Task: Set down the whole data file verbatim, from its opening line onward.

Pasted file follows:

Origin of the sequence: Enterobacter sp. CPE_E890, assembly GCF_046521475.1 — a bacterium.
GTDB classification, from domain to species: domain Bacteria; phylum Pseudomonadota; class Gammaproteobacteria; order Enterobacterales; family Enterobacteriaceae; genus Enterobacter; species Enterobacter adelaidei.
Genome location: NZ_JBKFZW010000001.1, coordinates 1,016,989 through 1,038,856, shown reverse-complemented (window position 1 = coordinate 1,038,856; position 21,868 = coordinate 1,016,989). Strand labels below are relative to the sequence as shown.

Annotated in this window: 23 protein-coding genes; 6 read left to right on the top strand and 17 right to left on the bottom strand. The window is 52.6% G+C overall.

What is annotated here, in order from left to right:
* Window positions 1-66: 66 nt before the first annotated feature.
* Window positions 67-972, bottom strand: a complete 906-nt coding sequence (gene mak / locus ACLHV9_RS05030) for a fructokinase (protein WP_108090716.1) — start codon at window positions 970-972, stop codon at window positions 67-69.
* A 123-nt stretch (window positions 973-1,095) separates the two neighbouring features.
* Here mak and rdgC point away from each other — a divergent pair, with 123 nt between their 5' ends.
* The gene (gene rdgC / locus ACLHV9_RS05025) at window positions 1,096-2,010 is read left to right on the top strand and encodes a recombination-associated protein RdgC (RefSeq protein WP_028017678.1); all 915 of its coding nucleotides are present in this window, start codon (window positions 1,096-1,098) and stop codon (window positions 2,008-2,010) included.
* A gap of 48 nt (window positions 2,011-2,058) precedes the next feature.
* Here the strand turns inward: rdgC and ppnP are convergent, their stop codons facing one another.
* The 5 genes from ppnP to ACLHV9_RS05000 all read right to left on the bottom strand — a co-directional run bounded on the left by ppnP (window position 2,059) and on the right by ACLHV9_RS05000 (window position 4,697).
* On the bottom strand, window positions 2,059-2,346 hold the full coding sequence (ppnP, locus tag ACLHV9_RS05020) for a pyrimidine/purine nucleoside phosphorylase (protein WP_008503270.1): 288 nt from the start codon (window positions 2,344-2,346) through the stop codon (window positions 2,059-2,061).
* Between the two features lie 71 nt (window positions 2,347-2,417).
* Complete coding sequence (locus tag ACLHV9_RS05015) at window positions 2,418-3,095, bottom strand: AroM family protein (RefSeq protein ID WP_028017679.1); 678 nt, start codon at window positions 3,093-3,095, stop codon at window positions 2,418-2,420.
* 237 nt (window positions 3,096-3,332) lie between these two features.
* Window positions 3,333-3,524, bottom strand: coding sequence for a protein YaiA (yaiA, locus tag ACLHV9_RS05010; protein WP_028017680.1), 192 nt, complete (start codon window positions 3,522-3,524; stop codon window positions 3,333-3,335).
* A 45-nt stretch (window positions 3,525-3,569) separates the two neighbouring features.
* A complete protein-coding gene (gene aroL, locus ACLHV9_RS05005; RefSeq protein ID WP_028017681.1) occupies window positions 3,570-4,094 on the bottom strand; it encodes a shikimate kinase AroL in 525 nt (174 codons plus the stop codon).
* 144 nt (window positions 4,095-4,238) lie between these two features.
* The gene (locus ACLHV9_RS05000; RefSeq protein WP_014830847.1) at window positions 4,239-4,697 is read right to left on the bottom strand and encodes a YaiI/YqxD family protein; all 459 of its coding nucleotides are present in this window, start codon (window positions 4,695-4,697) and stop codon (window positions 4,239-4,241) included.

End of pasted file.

Origin of the sequence: Enterobacter sp. CPE_E890, assembly GCF_046521475.1 — a bacterium.
GTDB classification, from domain to species: domain Bacteria; phylum Pseudomonadota; class Gammaproteobacteria; order Enterobacterales; family Enterobacteriaceae; genus Enterobacter; species Enterobacter adelaidei.
Genome location: NZ_JBKFZW010000001.1, coordinates 1,016,989 through 1,038,856, shown reverse-complemented (window position 1 = coordinate 1,038,856; position 21,868 = coordinate 1,016,989). Strand labels below are relative to the sequence as shown.

Annotated in this window: 23 protein-coding genes; 6 read left to right on the top strand and 17 right to left on the bottom strand. The window is 52.6% G+C overall.

What is annotated here, in order from left to right:
* Window positions 1-66: 66 nt before the first annotated feature.
* Window positions 67-972, bottom strand: a complete 906-nt coding sequence (gene mak / locus ACLHV9_RS05030) for a fructokinase (protein WP_108090716.1) — start codon at window positions 970-972, stop codon at window positions 67-69.
* A 123-nt stretch (window positions 973-1,095) separates the two neighbouring features.
* Here mak and rdgC point away from each other — a divergent pair, with 123 nt between their 5' ends.
* The gene (gene rdgC / locus ACLHV9_RS05025) at window positions 1,096-2,010 is read left to right on the top strand and encodes a recombination-associated protein RdgC (RefSeq protein WP_028017678.1); all 915 of its coding nucleotides are present in this window, start codon (window positions 1,096-1,098) and stop codon (window positions 2,008-2,010) included.
* A gap of 48 nt (window positions 2,011-2,058) precedes the next feature.
* Here the strand turns inward: rdgC and ppnP are convergent, their stop codons facing one another.
* The 5 genes from ppnP to ACLHV9_RS05000 all read right to left on the bottom strand — a co-directional run bounded on the left by ppnP (window position 2,059) and on the right by ACLHV9_RS05000 (window position 4,697).
* On the bottom strand, window positions 2,059-2,346 hold the full coding sequence (ppnP, locus tag ACLHV9_RS05020) for a pyrimidine/purine nucleoside phosphorylase (protein WP_008503270.1): 288 nt from the start codon (window positions 2,344-2,346) through the stop codon (window positions 2,059-2,061).
* Between the two features lie 71 nt (window positions 2,347-2,417).
* Complete coding sequence (locus tag ACLHV9_RS05015) at window positions 2,418-3,095, bottom strand: AroM family protein (RefSeq protein ID WP_028017679.1); 678 nt, start codon at window positions 3,093-3,095, stop codon at window positions 2,418-2,420.
* 237 nt (window positions 3,096-3,332) lie between these two features.
* Window positions 3,333-3,524, bottom strand: coding sequence for a protein YaiA (yaiA, locus tag ACLHV9_RS05010; protein WP_028017680.1), 192 nt, complete (start codon window positions 3,522-3,524; stop codon window positions 3,333-3,335).
* A 45-nt stretch (window positions 3,525-3,569) separates the two neighbouring features.
* A complete protein-coding gene (gene aroL, locus ACLHV9_RS05005; RefSeq protein ID WP_028017681.1) occupies window positions 3,570-4,094 on the bottom strand; it encodes a shikimate kinase AroL in 525 nt (174 codons plus the stop codon).
* 144 nt (window positions 4,095-4,238) lie between these two features.
* The gene (locus ACLHV9_RS05000; RefSeq protein WP_014830847.1) at window positions 4,239-4,697 is read right to left on the bottom strand and encodes a YaiI/YqxD family protein; all 459 of its coding nucleotides are present in this window, start codon (window positions 4,695-4,697) and stop codon (window positions 4,239-4,241) included.